Wednesday, October 13, 2010

Attacking the Automated Driving Market

Yesterday's post on Google's automated driving announcement attracted some very interesting comments that set me thinking more carefully about how such a technology market might develop.  So our exercise this morning is to imagine that we are an executive in a company whose mission is to develop automated driving technology and to try to become the dominant player in the automated driving market.  My qualifications to engage in this exercise include a decade of sitting in executive staff meetings of technology startups - and thus a pretty good general idea of how Silicon Valley thinks - but do not include much knowledge at all of the auto industry in particular.  So take it for what it's worth.

Ok, so here we go - we are CEO of aDriveTM, let's let in the clutch and engage first gear.

The first thing we would need is to estimate the eventual TAM - Total Addressable Market.  That is, what is the plausible eventual annual revenue of all automated driving companies together?  (Once we have this, we will claim that we will be the market leader with 60% market share - or some similar swag - and that will be our estimate  of how big aDriveTM eventually could be).  In the TAM calculation we are thinking about the situation where the market is mature - let's say in twenty-five years, when this technology is mature and boring and everyone has it (eg in the same way that the PC market is pretty mature now).  Obviously the market will be much smaller now (in the sense that if Google offered the system for sale tomorrow, they'd probably only find a fairly small number of customers).

So, in thinking about the TAM, it seems to me that it breaks down into two segments that are rather different from each other.  The first is a consumer market: selling to people who drive a car now, could perfectly well continue to drive themselves, but for one reason or another would be willing to pay extra to have an automated driving system installed (much as, in recent years, you might have paid to have a navigation system installed in your car).  This obviously requires partnering with existing car companies to engineer our technology into their cars and sell and market it to their new car customers, and it is basically a vanity/convenience sale to consumers.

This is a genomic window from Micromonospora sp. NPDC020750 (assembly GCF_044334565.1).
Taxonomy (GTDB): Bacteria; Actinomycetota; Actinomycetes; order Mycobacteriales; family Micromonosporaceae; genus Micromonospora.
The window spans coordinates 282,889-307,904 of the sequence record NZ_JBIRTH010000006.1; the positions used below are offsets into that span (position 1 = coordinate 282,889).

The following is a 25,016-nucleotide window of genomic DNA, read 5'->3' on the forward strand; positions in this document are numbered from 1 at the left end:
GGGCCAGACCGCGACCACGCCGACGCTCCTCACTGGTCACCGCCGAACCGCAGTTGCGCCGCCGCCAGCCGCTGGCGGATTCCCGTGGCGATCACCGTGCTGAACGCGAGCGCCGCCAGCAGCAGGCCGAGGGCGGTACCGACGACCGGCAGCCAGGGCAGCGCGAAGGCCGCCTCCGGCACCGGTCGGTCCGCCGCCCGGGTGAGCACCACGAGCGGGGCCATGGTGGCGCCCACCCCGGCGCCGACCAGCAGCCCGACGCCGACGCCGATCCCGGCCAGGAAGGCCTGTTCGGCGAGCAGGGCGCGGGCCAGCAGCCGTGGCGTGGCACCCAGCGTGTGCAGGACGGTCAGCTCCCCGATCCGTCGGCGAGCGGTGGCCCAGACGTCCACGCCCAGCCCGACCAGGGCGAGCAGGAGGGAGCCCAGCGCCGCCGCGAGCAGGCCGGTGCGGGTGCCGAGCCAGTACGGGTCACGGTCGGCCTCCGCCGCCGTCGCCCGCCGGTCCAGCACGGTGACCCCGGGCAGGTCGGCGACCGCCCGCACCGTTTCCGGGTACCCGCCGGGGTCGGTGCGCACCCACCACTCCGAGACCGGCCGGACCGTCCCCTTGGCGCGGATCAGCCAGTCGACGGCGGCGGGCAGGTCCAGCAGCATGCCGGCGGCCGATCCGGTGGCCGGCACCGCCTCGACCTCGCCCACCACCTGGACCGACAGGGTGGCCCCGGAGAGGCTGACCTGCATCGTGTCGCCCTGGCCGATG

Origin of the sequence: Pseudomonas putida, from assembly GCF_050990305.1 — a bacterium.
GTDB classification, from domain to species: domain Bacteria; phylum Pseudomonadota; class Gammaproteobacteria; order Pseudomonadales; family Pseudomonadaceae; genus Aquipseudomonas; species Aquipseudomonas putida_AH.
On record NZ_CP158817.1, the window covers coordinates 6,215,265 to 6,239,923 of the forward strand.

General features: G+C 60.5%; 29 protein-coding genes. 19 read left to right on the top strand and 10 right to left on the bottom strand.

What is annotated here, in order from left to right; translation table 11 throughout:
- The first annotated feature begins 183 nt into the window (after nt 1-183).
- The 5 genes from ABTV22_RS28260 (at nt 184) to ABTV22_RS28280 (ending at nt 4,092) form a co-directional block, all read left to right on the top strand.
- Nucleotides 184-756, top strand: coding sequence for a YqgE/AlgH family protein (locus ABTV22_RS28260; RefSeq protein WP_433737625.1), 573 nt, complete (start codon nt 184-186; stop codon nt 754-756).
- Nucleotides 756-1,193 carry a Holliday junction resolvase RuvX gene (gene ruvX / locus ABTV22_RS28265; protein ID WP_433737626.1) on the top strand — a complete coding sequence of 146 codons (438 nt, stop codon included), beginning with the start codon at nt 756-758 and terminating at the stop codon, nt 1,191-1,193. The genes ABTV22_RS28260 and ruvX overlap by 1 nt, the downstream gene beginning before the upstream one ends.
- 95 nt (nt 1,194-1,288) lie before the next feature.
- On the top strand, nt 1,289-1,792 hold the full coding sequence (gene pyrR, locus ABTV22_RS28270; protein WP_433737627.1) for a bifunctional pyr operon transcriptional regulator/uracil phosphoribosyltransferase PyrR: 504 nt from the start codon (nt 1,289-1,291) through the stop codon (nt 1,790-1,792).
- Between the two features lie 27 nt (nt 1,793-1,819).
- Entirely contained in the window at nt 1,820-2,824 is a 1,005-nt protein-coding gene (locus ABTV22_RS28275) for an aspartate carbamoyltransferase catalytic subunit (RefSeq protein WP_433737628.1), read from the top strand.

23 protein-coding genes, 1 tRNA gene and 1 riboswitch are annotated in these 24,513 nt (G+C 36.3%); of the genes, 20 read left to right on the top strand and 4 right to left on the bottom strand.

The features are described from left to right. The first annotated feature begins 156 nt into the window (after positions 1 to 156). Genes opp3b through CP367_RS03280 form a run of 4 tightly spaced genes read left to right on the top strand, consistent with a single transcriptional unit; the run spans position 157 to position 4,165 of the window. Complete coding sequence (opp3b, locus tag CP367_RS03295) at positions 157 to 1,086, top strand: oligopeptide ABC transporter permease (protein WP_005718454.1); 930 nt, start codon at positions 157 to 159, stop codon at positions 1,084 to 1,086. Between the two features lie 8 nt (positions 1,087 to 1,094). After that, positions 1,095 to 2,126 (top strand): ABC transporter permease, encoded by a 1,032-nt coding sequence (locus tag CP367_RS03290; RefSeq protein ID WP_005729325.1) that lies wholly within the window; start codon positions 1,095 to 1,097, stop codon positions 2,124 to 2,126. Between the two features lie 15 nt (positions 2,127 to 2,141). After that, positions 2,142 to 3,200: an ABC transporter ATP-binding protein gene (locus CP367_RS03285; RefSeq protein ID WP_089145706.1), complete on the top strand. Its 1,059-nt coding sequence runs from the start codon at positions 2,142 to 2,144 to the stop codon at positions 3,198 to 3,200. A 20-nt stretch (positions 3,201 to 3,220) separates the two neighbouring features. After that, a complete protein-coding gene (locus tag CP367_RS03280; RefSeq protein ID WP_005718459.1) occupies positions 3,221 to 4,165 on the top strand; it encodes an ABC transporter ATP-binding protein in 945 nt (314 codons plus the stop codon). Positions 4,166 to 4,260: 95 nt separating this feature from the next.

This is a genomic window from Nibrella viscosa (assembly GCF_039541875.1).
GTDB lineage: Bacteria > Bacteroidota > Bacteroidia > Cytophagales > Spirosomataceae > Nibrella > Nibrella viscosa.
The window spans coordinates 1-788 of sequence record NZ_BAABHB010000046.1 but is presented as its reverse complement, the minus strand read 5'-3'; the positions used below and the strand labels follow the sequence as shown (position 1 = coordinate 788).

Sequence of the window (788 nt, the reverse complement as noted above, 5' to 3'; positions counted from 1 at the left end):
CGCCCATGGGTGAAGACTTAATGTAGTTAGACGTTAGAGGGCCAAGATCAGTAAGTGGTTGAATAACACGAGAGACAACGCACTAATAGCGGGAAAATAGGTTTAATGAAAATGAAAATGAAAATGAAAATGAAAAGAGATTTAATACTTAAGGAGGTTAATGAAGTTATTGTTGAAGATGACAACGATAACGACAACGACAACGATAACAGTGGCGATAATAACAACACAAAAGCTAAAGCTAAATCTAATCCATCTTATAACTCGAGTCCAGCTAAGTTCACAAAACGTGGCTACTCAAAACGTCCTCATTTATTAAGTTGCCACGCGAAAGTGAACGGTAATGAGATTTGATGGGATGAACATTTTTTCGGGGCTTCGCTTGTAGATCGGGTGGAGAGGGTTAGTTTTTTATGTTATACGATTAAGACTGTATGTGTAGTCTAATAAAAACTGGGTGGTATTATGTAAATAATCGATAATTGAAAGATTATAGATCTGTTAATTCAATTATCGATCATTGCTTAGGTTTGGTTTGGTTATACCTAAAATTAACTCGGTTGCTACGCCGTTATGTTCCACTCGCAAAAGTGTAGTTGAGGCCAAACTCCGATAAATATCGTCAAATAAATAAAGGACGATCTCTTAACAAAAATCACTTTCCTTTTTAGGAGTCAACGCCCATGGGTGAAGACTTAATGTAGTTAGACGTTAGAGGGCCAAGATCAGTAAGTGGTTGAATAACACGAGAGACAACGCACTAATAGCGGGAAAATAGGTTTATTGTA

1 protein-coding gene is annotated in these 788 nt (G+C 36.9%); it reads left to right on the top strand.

The second segment is a commercial market: all  situations where someone is currently being paid to drive a vehicle are future opportunities for the aDriveTM sales organization to try to convince them that it would be cheaper and more reliable to fire the humans and use an aDriveTM system to drive their trucks/vans/buses/limos instead (the polite term here is "reducing the total cost of ownership").

For the consumer market, we can guesstimate the TAM as follows - there are 56 million auto sales worldwide in 2010.  Let's figure it will roughly double by the time the automated driving market is mature.  And let's figure that by then competition will have driven the revenue per car for an automated driving system down to a few hundred bucks.  (It will start out as a $5000 option for a Mercedes or BMW, but end as a $200 standard thing in a Tata).  So in round numbers, let's say $200 x 100 million = $20 billion.  Clearly that could easily be off by a factor of two or three, but that's the ballpark.

For the commercial market, we can get some clue by looking at what companies spend on humans now. From the same BLS data we looked at yesterday, we can also find average annual earnings of drivers:

Taking those values, and the number of drivers employed from yesterday, we can compute the total US wage bill for drivers:

$120 billion a year is a lot of money.  And that's not counting benefits, management costs, etc.  Let's multiply by three as a very rough guesstimate for the worldwide driving wage bill (figuring Europe and Asia are roughly equal sized markets to the US). So we end up that roughly a few hundred billion a year are being spent on commercial driving wages worldwide.